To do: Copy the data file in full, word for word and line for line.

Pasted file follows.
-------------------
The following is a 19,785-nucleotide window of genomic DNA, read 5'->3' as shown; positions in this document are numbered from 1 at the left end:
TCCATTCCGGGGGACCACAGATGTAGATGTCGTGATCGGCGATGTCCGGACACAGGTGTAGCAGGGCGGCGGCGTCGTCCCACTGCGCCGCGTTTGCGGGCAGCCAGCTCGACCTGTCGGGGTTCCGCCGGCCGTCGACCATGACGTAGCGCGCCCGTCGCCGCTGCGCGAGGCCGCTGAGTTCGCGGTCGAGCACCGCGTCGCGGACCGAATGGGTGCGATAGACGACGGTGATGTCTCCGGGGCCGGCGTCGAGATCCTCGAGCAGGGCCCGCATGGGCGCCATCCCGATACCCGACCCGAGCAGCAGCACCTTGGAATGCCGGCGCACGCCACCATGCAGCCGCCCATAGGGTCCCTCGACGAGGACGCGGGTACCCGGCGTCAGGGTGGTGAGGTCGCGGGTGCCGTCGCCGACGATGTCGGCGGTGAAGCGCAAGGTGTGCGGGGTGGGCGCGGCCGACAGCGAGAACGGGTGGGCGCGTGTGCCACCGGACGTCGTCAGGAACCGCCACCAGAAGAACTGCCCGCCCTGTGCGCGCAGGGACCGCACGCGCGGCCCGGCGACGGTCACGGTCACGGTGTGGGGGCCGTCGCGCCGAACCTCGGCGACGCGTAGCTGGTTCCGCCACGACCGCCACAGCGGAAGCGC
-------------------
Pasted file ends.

The following is a 19,785-nucleotide window of genomic DNA, read 5'->3' as shown; positions in this document are numbered from 1 at the left end:
TCCATTCCGGGGGACCACAGATGTAGATGTCGTGATCGGCGATGTCCGGACACAGGTGTAGCAGGGCGGCGGCGTCGTCCCACTGCGCCGCGTTTGCGGGCAGCCAGCTCGACCTGTCGGGGTTCCGCCGGCCGTCGACCATGACGTAGCGCGCCCGTCGCCGCTGCGCGAGGCCGCTGAGTTCGCGGTCGAGCACCGCGTCGCGGACCGAATGGGTGCGATAGACGACGGTGATGTCTCCGGGGCCGGCGTCGAGATCCTCGAGCAGGGCCCGCATGGGCGCCATCCCGATACCCGACCCGAGCAGCAGCACCTTGGAATGCCGGCGCACGCCACCATGCAGCCGCCCATAGGGTCCCTCGACGAGGACGCGGGTACCCGGCGTCAGGGTGGTGAGGTCGCGGGTGCCGTCGCCGACGATGTCGGCGGTGAAGCGCAAGGTGTGCGGGGTGGGCGCGGCCGACAGCGAGAACGGGTGGGCGCGTGTGCCACCGGACGTCGTCAGGAACCGCCACCAGAAGAACTGCCCGCCCTGTGCGCGCAGGGACCGCACGCGCGGCCCGGCGACGGTCACGGTCACGGTGTGGGGGCCGTCGCGCCGAACCTCGGCGACGCGTAGCTGGTTCCGCCACGACCGCCACAGCGGAAGCGC